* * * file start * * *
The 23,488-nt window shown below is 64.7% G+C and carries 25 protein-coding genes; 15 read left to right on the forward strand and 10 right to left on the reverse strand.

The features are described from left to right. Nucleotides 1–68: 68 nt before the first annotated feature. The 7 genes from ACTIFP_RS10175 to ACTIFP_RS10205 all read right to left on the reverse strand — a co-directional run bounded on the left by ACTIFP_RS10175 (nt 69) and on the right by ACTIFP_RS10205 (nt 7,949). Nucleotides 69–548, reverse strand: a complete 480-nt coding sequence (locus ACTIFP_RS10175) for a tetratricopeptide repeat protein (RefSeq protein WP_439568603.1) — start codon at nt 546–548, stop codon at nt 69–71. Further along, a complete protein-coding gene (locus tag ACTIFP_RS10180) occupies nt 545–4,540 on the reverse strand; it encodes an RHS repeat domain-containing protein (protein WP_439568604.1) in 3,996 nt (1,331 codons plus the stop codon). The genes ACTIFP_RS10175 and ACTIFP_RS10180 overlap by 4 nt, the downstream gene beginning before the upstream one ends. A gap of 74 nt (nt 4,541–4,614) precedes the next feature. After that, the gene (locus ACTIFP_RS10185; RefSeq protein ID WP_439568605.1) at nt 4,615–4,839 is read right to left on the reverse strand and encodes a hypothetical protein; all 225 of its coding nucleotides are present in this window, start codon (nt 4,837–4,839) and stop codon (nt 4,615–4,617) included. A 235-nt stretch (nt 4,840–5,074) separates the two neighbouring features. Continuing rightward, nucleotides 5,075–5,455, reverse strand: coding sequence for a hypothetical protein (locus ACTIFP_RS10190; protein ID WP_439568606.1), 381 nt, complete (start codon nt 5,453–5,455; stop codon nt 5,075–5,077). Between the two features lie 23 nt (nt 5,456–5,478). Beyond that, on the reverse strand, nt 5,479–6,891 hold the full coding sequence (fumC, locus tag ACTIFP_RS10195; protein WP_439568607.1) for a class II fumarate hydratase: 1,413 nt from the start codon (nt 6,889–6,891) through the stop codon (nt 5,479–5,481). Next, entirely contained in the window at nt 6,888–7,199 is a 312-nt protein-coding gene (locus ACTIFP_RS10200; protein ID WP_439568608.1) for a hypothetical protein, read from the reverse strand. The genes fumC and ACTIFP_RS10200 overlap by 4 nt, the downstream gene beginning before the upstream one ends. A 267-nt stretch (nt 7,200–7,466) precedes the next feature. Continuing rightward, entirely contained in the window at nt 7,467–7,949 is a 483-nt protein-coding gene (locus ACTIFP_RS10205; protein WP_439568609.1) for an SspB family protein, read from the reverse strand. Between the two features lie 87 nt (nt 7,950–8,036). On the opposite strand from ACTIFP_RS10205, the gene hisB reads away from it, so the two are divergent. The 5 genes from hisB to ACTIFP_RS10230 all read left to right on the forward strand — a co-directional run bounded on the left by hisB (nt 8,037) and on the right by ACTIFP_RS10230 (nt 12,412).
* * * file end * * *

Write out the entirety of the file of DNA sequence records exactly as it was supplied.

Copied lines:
The 23,488-nt window shown below is 64.7% G+C and carries 25 protein-coding genes; 15 read left to right on the forward strand and 10 right to left on the reverse strand.

The features are described from left to right. Nucleotides 1–68: 68 nt before the first annotated feature. The 7 genes from ACTIFP_RS10175 to ACTIFP_RS10205 all read right to left on the reverse strand — a co-directional run bounded on the left by ACTIFP_RS10175 (nt 69) and on the right by ACTIFP_RS10205 (nt 7,949). Nucleotides 69–548, reverse strand: a complete 480-nt coding sequence (locus ACTIFP_RS10175) for a tetratricopeptide repeat protein (RefSeq protein WP_439568603.1) — start codon at nt 546–548, stop codon at nt 69–71. Further along, a complete protein-coding gene (locus tag ACTIFP_RS10180) occupies nt 545–4,540 on the reverse strand; it encodes an RHS repeat domain-containing protein (protein WP_439568604.1) in 3,996 nt (1,331 codons plus the stop codon). The genes ACTIFP_RS10175 and ACTIFP_RS10180 overlap by 4 nt, the downstream gene beginning before the upstream one ends. A gap of 74 nt (nt 4,541–4,614) precedes the next feature. After that, the gene (locus ACTIFP_RS10185; RefSeq protein ID WP_439568605.1) at nt 4,615–4,839 is read right to left on the reverse strand and encodes a hypothetical protein; all 225 of its coding nucleotides are present in this window, start codon (nt 4,837–4,839) and stop codon (nt 4,615–4,617) included. A 235-nt stretch (nt 4,840–5,074) separates the two neighbouring features. Continuing rightward, nucleotides 5,075–5,455, reverse strand: coding sequence for a hypothetical protein (locus ACTIFP_RS10190; protein ID WP_439568606.1), 381 nt, complete (start codon nt 5,453–5,455; stop codon nt 5,075–5,077). Between the two features lie 23 nt (nt 5,456–5,478). Beyond that, on the reverse strand, nt 5,479–6,891 hold the full coding sequence (fumC, locus tag ACTIFP_RS10195; protein WP_439568607.1) for a class II fumarate hydratase: 1,413 nt from the start codon (nt 6,889–6,891) through the stop codon (nt 5,479–5,481). Next, entirely contained in the window at nt 6,888–7,199 is a 312-nt protein-coding gene (locus ACTIFP_RS10200; protein ID WP_439568608.1) for a hypothetical protein, read from the reverse strand. The genes fumC and ACTIFP_RS10200 overlap by 4 nt, the downstream gene beginning before the upstream one ends. A 267-nt stretch (nt 7,200–7,466) precedes the next feature. Continuing rightward, entirely contained in the window at nt 7,467–7,949 is a 483-nt protein-coding gene (locus ACTIFP_RS10205; protein WP_439568609.1) for an SspB family protein, read from the reverse strand. Between the two features lie 87 nt (nt 7,950–8,036). On the opposite strand from ACTIFP_RS10205, the gene hisB reads away from it, so the two are divergent. The 5 genes from hisB to ACTIFP_RS10230 all read left to right on the forward strand — a co-directional run bounded on the left by hisB (nt 8,037) and on the right by ACTIFP_RS10230 (nt 12,412).